Junkyard Ram 5.7L Hemi Engine Makes 496 HP and 530 LB-FT of Torque
A Nitrous Express Single Fogger and a few rebuilt parts get this used Hemi making good power
There it sat, alone and forgotten, open to the elements, enduring endless dust and rainstorms, and without so much as a valve cover, oil pan, or intake for protection. Such was the fate of our 5.7L Hemi, or at least the remaining part of what was once the proud and powerful motivational force for a 2006 Dodge Ram 1500 truck. So long had it sat, we forgot its original purpose, or even why it was lacking such a vast array of critical components. Had this Hemi been relegated to donor duty? Was it a prior Dulcich test engine? Perhaps it was picked over to provide the necessary components to complete other, more important builds?
We know from experience that it was certainly more expensive to piece-meal the missing components on this motor than it would be to simply purchase another complete junkyard motor. Still, we couldn't help but be intrigued by the mystery motor, and like any good mystery this one needed to be solved. By solved, we mean it needed to become whole once again. Then, once complete, it needed what every motor needs—more power!
Our orphaned baby elephant began life as a 2006 Ram truck engine, but we can't for the life of us remember where it came from or why it was in its current configuration. Undaunted, we opened up the homeless shelter and ordered up everything needed to make it whole again. The list of bare necessities included an oil pan, front cover, valve covers, a single set of rockers and shaft, cam and crank sensors, and the entire induction system, including intake manifold, throttle body, and fuel injectors. The intake is a story in itself, as the used Hemi intakes often come with excess baggage in the form of piston parts.
The random, unexpected dropping of valve seats is very common in 5.7L Hemis, and the resulting failure causes extreme piston damage. The intake receives more than its fair share of the unwanted debris and ours was no exception. It took no less than five thorough cleanings with gas, water, and air to finally get the nylon intake clear of the broken piston parts. Sometimes the broken piston and rings will imbed themselves in the plastic intake, coming loose only after you apply heat and vibration from running the engine—fun stuff! New intakes are a safer choice but are certainly more expensive—just not more expensive than rebuilding an engine after you dislodge the debris in that used intake!
In addition to replacing the missing components, we also took the liberty of replacing the MDS lifters with their conventional counterparts. This allowed us to run the engine without the hefty variable displacement lifters. The conversion also required use of stock galley plugs to replace the MDS solenoids. In anticipation of our nitrous testing and future boost (yes, there will be a turbo test!), we also tore into the engine to increase the factory ring gap. Though the stock Hemi pistons have a reputation of being weak, most of the damage (under boost) comes from a combination of extra heat and a lack of ring gap. Heat causes the rings to butt together, they momentarily seize in the bore, and boom, off goes the ring land. The problem isn't the weak piston but rather insufficient ring gap.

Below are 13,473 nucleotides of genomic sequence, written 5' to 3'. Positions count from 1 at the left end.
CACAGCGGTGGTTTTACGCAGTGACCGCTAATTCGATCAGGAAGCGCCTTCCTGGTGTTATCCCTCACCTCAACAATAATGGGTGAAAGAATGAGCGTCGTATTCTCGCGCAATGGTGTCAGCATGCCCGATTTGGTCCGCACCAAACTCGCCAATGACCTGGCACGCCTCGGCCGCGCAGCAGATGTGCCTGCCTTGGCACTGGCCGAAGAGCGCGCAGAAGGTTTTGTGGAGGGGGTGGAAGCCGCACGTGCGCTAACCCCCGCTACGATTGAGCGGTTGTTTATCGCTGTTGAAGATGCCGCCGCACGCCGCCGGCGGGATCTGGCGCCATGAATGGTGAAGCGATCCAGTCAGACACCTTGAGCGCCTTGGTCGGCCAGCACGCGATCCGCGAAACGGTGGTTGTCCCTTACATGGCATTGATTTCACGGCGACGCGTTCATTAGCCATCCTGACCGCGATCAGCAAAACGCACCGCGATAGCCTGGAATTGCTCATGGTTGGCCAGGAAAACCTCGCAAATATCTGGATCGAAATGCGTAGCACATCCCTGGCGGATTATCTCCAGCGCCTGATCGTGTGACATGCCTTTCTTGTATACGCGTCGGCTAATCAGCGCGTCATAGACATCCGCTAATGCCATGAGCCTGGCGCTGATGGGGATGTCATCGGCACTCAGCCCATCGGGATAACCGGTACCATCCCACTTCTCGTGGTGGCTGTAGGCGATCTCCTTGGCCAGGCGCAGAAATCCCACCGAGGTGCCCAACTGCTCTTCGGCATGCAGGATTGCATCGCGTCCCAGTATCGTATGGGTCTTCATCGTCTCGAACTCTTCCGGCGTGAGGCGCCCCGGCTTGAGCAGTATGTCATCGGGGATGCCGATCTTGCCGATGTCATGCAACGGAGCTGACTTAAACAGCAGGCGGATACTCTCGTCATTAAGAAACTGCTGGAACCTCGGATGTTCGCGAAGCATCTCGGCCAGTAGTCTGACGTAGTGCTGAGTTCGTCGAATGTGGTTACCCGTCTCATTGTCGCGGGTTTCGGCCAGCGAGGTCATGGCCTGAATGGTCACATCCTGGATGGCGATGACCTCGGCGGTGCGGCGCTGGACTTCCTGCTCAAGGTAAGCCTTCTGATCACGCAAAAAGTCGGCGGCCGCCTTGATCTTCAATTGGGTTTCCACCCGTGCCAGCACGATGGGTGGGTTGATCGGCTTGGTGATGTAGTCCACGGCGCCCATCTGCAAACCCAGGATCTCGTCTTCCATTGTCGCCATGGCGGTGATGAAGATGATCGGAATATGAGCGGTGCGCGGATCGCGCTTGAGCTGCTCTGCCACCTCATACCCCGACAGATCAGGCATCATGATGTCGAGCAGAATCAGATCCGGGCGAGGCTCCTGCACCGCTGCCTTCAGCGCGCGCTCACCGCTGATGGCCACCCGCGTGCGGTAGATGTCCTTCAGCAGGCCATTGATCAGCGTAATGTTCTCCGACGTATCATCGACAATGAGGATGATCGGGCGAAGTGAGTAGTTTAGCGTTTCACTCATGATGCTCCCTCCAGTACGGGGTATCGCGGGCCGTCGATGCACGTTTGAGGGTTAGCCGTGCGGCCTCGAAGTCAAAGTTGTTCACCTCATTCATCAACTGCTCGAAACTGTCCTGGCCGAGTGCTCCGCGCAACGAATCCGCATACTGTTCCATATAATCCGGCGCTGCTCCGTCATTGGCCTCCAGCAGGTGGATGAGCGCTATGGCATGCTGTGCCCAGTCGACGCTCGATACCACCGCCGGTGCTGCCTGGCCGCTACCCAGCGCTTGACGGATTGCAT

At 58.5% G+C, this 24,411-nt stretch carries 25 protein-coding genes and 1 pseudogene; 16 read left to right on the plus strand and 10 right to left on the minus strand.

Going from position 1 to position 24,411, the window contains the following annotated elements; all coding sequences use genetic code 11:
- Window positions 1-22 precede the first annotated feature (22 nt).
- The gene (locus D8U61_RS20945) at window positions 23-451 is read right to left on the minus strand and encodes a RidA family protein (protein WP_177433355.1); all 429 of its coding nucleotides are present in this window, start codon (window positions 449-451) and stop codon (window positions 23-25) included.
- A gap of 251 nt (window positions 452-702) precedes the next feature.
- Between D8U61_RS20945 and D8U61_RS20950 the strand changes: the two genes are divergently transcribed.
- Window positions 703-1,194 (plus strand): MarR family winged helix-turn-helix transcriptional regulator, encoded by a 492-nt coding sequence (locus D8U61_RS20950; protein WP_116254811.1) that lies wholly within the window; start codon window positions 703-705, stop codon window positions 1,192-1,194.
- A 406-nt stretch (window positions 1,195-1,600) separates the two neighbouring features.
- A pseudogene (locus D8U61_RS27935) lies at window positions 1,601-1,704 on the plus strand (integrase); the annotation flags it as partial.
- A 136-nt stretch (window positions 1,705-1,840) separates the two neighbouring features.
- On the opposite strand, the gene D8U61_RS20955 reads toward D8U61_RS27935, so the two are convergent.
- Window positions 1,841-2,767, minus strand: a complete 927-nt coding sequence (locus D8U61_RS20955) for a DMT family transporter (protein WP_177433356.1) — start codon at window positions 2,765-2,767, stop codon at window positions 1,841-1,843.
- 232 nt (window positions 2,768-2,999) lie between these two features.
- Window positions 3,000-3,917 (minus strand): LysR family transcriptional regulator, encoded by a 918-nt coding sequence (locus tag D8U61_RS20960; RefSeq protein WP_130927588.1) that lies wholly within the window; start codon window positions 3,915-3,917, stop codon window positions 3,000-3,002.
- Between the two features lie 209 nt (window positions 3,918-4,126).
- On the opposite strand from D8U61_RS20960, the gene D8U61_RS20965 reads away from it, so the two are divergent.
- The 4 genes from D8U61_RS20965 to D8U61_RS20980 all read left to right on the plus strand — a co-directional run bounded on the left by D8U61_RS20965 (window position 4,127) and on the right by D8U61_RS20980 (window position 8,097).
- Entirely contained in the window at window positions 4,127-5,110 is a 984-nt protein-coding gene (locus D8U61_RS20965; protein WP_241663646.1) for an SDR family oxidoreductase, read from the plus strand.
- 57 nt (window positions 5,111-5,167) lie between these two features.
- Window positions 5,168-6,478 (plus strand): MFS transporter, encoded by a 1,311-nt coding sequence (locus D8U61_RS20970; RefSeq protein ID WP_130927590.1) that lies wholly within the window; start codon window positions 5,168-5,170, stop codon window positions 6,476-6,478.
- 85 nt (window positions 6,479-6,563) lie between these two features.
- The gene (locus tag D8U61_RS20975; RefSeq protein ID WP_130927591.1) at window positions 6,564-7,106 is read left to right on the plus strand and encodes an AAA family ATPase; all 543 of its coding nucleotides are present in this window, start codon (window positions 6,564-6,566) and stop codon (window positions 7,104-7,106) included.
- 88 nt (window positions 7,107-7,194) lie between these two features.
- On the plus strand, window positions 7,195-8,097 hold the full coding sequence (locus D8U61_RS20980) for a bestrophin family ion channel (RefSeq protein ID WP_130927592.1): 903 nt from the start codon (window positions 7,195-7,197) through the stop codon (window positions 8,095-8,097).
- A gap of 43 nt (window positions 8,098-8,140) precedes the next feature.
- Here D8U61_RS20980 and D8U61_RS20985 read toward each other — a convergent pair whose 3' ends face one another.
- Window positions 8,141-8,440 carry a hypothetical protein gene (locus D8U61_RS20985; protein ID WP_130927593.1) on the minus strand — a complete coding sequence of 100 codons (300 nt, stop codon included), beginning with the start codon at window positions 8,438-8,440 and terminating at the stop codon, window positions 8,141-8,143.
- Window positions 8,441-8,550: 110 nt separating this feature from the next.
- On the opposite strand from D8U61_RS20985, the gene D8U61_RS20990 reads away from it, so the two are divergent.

We also installed a fresh set of Fel-Pro MLS head gaskets and treated the stock fuel injectors (which came with the intake) to a thorough cleaning and flow testing on the ASNU injector machine. Since we ran the factory Ram truck cam, we elected to keep the stock valvesprings in place. The one major modification to the 5.7L was to convert the electronic DBW throttle body to a manual (cable) version with a little destruction and welding. We don't like asking the computer to open the throttle body, we like telling it!
The goal for the mystery motor in Part 1 is simply to find out if it runs, and if so, add a little spice in the form of a nitrous kit from Nitrous Express. After adding a set of Hooker long-tube headers, a Meziere electric water pump, and the Holley HP management system, the first of our questions was quickly answered. After tuning, the 5.7L Hemi pumped out 367 hp and 414 lb-ft of torque. Note that this output betters the factory rating of 345 hp, but the factory horsepower rating is achieved with all the factory accessories, full exhaust, full air intake, and with the conservative factory tune. We've run stock Ram Hemis in the past that made 10 to 15 hp more, so possibly our Mystery motor was not 100 percent perfect, but it was alive and well, and most importantly, ready for some nitrous. To complete Part 2 of our mission, we installed a wet fogger nozzle from Nitrous Express. The Shark nozzle combined the nitrous and fuel, then injected them into the intake tube before the throttle body. Run with a 52/28 jet combination, the NX nitrous kit took the mystery out of power gains and improved the power output to 495 hp and 530 lb-ft. Imagine how much fun the Homeless Hemi could have in your neighborhood with a 500hp Hemi! Check back with us for the next episode when we give this engine a new cam.
5.7L Hemi Dyno Test: Stock vs. Nitrous
Run in all-motor trim, the 5.7L mystery Hemi produced 367 hp and 414 lb-ft of torque. After installation of the NX single-fogger nozzle, the power output jumped to 495 hp and 530 lb-ft of torque, though the activation spike exceeded 500 hp. That's one heck of punch for a Hemi without a home!